• False or misleading statements about a company (including false or misleading SEC reports or financial statements)
  • Abusive naked short selling
  • Bribery of, or improper payments to, foreign officials
  • Fraudulent conduct associated with municipal securities transactions or public pension plans
  • Foreign Currency rate manipulation
  • Inter-bank interest rate manipulation
  • “London Whale” credit default swap manipulation


Internal Revenue Service (IRS) Whistleblowing Program

The IRS Whistleblower program was created by Congress under the Tax Relief and Health Care Act of 2006, and provides monetary incentives for whistleblowers to come forward and provide information about tax fraud and tax underpayments in violation of the Internal Revenue Code. There are also state whistleblower laws that deal with the non-payment of state taxes.

Examples of common tax schemes that can be the subject of IRS whistleblower submissions are:

  • Improper transfer of tax benefits from one company to another
  • Abuse of tax shelters that lack any real economic purpose, and are created to evade taxes
  • Artificially depressing income reported by one subsidiary to another subsidiary for goods and services
  • Underreporting of income due to investment in offshore tax havens
  • Fraudulent manipulation of revenue or profits to avoid paying taxes

How Can I Blow The Whistle?

Ordinary people witness fraudulent business practices every day, but those red flags may only be recognizable within a particular professional context. You have an important role to play as a potential whistleblower if your specialized knowledge allows you to recognize fraud that the government might not otherwise discover.

Are you a nurse who has witnessed a doctor falsely certifying “medically necessary” procedures? An accountant who recognizes a pattern of fraud in your company’s billing practices? A public works subcontractor who has witnessed the general contractor engaging in bid rigging, or cutting corners? Those practices could be the basis of a whistleblower lawsuit.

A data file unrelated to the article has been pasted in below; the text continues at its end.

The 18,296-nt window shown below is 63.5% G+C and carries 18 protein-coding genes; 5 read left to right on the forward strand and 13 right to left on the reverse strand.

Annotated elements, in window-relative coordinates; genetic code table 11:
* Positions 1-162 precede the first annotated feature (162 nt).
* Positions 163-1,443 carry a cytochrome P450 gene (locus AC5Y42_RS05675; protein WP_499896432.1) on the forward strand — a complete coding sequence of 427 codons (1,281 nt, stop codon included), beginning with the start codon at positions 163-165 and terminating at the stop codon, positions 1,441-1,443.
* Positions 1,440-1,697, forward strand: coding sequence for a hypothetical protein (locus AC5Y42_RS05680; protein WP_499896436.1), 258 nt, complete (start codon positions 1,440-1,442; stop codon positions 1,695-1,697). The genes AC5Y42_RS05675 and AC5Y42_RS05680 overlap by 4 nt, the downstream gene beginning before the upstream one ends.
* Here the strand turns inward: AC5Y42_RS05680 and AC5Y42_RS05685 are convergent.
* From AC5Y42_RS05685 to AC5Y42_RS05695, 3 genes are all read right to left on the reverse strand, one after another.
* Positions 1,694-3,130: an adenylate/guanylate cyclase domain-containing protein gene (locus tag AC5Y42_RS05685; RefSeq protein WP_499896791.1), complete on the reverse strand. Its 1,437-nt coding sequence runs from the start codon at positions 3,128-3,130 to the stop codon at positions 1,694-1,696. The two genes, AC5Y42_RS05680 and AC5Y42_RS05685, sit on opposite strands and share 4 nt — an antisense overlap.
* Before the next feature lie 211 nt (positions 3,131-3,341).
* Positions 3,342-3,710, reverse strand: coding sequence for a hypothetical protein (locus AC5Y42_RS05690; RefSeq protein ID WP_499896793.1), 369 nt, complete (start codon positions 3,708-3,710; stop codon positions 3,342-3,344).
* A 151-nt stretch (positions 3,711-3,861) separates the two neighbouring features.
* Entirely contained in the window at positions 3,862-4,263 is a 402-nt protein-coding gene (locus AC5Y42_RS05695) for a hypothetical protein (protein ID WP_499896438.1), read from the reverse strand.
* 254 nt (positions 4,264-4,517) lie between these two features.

If you are thinking about reporting fraud, misrepresentations or abuse and wish to contact an attorney at Keller Rohrback, all communications will be protected by the Attorney-Client Privilege and held in strict confidence, whether or not you decide to hire us. 

What are the Risks and Rewards of Blowing the Whistle?


The decision to come forward as a whistleblower is not an easy one. Most people thinking about reporting fraud, misrepresentation or abuse are very cautious about speaking up, and that caution is wise. Being in a position to disclose fraud often means you are working closely with people who are participating in the fraud, including coworkers, supervisors, and business contacts. Uncovering misconduct in your workplace could result in your unlawful dismissal or demotion, or may cause you to feel forced to quit because of attacks on your personal and professional reputation. Keller Rohrback’s attorneys advise prospective whistleblowers about the protections and incentives available to minimize any adverse effects of this decision. Depending on the law providing the cause of action for your whistleblower claim, these can include: